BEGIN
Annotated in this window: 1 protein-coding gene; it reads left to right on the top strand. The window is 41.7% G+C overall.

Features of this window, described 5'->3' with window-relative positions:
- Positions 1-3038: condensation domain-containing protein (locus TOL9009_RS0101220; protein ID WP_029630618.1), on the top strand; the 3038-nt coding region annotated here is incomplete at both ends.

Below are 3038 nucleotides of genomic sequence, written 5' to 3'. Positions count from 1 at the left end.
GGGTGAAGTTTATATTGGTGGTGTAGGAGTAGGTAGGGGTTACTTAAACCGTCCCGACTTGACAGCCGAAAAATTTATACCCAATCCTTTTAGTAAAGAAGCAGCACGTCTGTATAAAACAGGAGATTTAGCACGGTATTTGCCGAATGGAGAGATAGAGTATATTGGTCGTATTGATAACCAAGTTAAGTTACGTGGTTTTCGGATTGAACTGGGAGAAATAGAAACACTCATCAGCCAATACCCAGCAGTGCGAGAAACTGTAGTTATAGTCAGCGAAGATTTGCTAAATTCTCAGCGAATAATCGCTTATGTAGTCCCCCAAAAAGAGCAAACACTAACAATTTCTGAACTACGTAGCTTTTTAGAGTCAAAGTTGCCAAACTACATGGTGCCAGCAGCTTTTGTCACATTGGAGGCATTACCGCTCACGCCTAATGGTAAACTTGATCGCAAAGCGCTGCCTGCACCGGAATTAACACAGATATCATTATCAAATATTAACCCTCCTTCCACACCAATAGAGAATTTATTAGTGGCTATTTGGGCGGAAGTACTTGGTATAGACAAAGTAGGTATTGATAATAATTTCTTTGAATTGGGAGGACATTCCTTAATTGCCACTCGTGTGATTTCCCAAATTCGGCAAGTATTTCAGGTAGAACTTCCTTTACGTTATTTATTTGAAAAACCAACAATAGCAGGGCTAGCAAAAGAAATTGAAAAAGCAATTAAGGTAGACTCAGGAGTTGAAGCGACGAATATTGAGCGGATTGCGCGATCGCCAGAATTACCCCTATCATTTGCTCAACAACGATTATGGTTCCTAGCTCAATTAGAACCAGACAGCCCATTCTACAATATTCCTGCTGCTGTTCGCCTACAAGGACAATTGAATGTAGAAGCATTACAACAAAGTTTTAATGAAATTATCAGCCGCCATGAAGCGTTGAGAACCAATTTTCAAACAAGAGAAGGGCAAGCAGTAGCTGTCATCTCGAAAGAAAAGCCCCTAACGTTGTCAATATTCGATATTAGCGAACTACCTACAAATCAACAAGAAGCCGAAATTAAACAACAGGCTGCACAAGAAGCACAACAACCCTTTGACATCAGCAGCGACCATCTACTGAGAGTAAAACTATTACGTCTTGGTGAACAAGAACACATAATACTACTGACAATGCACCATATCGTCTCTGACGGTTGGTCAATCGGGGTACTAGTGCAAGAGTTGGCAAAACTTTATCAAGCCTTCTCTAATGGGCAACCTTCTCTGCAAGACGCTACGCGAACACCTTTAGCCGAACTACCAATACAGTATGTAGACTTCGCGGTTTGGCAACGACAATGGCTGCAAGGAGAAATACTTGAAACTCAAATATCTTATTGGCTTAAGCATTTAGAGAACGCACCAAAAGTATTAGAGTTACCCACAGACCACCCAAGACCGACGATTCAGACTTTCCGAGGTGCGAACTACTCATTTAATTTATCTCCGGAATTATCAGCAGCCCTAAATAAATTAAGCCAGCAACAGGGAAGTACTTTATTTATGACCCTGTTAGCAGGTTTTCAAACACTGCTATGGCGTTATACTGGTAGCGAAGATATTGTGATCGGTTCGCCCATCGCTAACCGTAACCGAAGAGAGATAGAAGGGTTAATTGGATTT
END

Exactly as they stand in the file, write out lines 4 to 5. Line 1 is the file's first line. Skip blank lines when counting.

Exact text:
Below are 3038 nucleotides of genomic sequence, written 5' to 3'. Positions count from 1 at the left end.
GGGTGAAGTTTATATTGGTGGTGTAGGAGTAGGTAGGGGTTACTTAAACCGTCCCGACTTGACAGCCGAAAAATTTATACCCAATCCTTTTAGTAAAGAAGCAGCACGTCTGTATAAAACAGGAGATTTAGCACGGTATTTGCCGAATGGAGAGATAGAGTATATTGGTCGTATTGATAACCAAGTTAAGTTACGTGGTTTTCGGATTGAACTGGGAGAAATAGAAACACTCATCAGCCAATACCCAGCAGTGCGAGAAACTGTAGTTATAGTCAGCGAAGATTTGCTAAATTCTCAGCGAATAATCGCTTATGTAGTCCCCCAAAAAGAGCAAACACTAACAATTTCTGAACTACGTAGCTTTTTAGAGTCAAAGTTGCCAAACTACATGGTGCCAGCAGCTTTTGTCACATTGGAGGCATTACCGCTCACGCCTAATGGTAAACTTGATCGCAAAGCGCTGCCTGCACCGGAATTAACACAGATATCATTATCAAATATTAACCCTCCTTCCACACCAATAGAGAATTTATTAGTGGCTATTTGGGCGGAAGTACTTGGTATAGACAAAGTAGGTATTGATAATAATTTCTTTGAATTGGGAGGACATTCCTTAATTGCCACTCGTGTGATTTCCCAAATTCGGCAAGTATTTCAGGTAGAACTTCCTTTACGTTATTTATTTGAAAAACCAACAATAGCAGGGCTAGCAAAAGAAATTGAAAAAGCAATTAAGGTAGACTCAGGAGTTGAAGCGACGAATATTGAGCGGATTGCGCGATCGCCAGAATTACCCCTATCATTTGCTCAACAACGATTATGGTTCCTAGCTCAATTAGAACCAGACAGCCCATTCTACAATATTCCTGCTGCTGTTCGCCTACAAGGACAATTGAATGTAGAAGCATTACAACAAAGTTTTAATGAAATTATCAGCCGCCATGAAGCGTTGAGAACCAATTTTCAAACAAGAGAAGGGCAAGCAGTAGCTGTCATCTCGAAAGAAAAGCCCCTAACGTTGTCAATATTCGATATTAGCGAACTACCTACAAATCAACAAGAAGCCGAAATTAAACAACAGGCTGCACAAGAAGCACAACAACCCTTTGACATCAGCAGCGACCATCTACTGAGAGTAAAACTATTACGTCTTGGTGAACAAGAACACATAATACTACTGACAATGCACCATATCGTCTCTGACGGTTGGTCAATCGGGGTACTAGTGCAAGAGTTGGCAAAACTTTATCAAGCCTTCTCTAATGGGCAACCTTCTCTGCAAGACGCTACGCGAACACCTTTAGCCGAACTACCAATACAGTATGTAGACTTCGCGGTTTGGCAACGACAATGGCTGCAAGGAGAAATACTTGAAACTCAAATATCTTATTGGCTTAAGCATTTAGAGAACGCACCAAAAGTATTAGAGTTACCCACAGACCACCCAAGACCGACGATTCAGACTTTCCGAGGTGCGAACTACTCATTTAATTTATCTCCGGAATTATCAGCAGCCCTAAATAAATTAAGCCAGCAACAGGGAAGTACTTTATTTATGACCCTGTTAGCAGGTTTTCAAACACTGCTATGGCGTTATACTGGTAGCGAAGATATTGTGATCGGTTCGCCCATCGCTAACCGTAACCGAAGAGAGATAGAAGGGTTAATTGGATTT